At Redstone we often encounter projects that require parts that you cannot simply buy and install, they have to be designed and fabricated. This is the case for many of the components involved in the engineering of the Porsche 962, including the fuel can.

The Fuel Can is an essential part of the fuel delivery system on the 962. Liquids in the car are affected by the fast acceleration, hard braking and lateral acceleration suffered while cornering. This presents a challenge both for the lubrication and the fuel delivery system. In this case the Fuel Can provides a solution. By having the Fuel Can filled at all times within the fuel tank, we ensure that the engine will always get the fuel it needs regardless of where the fuel is in the tank. When there is not enough fuel to fill the can the engine will shut off as a fail-safe method.

This solution is nothing new. The challenge is applying it to our scenario. We had the tank and the fuel pump we were going to use, and we knew that our Fuel Can needed to hold at least 1 gallon at all times.

From the start there where a couple challenges. To get a gallon of capacity in the Fuel Can it needed to grow in height and diameter. The Fuel Can couldn’t be too tall because of the shape of our tank and it couldn’t be too wide because of the lower opening. After coming up with a size that would work, we just needed to figure out how to put the fuel pump inside the Fuel Can, and attach the Fuel Can to the fuel tank.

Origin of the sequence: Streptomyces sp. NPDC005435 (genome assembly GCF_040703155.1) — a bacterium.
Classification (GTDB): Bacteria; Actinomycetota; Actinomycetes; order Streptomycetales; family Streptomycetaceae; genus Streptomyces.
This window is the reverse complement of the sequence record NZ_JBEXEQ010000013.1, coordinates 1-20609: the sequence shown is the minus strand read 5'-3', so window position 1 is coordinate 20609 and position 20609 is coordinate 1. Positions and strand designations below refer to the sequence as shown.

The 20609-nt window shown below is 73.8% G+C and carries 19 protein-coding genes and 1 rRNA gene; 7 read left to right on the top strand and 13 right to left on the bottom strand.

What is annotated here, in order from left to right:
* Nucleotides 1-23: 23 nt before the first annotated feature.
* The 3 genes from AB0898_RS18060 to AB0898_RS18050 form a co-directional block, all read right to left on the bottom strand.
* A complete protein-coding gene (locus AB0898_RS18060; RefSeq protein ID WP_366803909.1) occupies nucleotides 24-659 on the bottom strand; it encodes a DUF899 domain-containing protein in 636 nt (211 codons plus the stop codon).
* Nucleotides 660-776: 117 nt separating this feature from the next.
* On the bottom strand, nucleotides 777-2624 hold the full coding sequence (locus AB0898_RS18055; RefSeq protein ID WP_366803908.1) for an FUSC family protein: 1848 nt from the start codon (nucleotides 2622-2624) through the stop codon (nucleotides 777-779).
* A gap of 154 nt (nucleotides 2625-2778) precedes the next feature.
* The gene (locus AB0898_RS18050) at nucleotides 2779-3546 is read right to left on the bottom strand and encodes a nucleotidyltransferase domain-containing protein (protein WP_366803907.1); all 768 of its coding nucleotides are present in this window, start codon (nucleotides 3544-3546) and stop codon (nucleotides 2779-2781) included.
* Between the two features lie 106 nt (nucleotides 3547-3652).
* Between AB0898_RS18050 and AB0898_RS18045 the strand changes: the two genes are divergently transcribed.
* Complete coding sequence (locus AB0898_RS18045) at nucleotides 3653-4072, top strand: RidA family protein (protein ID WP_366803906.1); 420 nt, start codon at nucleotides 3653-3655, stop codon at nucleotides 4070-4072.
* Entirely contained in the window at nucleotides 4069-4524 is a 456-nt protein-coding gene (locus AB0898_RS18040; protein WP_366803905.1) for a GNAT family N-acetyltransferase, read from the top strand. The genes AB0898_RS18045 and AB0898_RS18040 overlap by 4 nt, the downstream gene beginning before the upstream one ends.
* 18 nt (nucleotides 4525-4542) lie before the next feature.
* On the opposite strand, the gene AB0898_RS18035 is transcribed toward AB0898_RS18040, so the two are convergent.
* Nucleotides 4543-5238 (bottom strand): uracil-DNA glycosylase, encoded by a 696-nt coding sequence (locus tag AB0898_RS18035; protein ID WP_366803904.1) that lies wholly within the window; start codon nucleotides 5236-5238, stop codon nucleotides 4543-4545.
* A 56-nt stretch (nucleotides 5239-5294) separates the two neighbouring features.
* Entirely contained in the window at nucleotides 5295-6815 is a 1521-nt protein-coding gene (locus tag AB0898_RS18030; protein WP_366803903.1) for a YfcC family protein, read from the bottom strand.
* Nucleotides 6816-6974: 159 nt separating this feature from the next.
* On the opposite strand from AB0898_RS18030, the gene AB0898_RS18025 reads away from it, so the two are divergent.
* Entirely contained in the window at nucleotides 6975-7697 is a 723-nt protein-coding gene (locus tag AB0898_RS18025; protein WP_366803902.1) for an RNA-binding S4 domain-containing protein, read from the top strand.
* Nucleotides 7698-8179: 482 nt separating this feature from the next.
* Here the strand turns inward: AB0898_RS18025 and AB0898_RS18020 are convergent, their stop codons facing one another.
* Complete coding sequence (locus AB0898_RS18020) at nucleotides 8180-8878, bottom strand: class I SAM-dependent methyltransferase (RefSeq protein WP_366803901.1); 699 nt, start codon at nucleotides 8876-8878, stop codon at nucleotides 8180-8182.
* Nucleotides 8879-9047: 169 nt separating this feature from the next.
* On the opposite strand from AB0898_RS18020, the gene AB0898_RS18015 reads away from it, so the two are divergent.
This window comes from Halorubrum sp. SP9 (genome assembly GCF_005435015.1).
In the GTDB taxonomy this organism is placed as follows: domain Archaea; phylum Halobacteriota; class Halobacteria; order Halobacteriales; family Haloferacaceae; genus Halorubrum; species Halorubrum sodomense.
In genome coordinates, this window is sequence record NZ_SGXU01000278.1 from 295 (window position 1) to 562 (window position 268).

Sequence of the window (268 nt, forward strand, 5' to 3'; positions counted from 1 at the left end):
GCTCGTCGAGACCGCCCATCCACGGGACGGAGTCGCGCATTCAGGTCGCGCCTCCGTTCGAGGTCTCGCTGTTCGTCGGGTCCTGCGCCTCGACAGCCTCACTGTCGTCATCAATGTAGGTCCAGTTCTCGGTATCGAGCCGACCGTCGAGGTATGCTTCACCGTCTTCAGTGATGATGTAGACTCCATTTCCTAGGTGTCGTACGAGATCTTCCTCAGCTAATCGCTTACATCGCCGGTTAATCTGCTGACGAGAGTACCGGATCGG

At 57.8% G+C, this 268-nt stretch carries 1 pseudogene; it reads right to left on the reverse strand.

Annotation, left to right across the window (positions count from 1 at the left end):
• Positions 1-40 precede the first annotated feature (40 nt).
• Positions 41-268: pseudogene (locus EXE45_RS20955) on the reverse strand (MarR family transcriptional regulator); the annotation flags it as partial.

The solution was to separate the lower section of the can from the middle and the Fuel Can itself could be separated from the upper lid. This design makes it easy to hold and attach everything together.

Designing a Fuel Can to work this way involved a lot of circular patterns. We didn’t want to overcomplicate anything, so we decided on welding parts together rather than machining everything. We also had to be careful choosing our fasteners because of size limitations.

The final challenge was figuring out how to hold the fuel pump. The fuel pump did not have any elements for attachment and it also needed to be at the bottom of our Fuel Can. After looking at the fuel pump we realized we could use a pre-existing lip to pinch it in place. We made the lower part of the can a two-piece component where the fuel pump would sit and then a ring to keep it in place with the help of two bolts. The lower part of the can also had a straight slot cut into it that allows the fuel to come into the lower part of the can.

After making the necessary drawings, getting the material, performing the machining and some welding, our part was finally finished and ready to be fitted.

C.Ramos – Design Engineer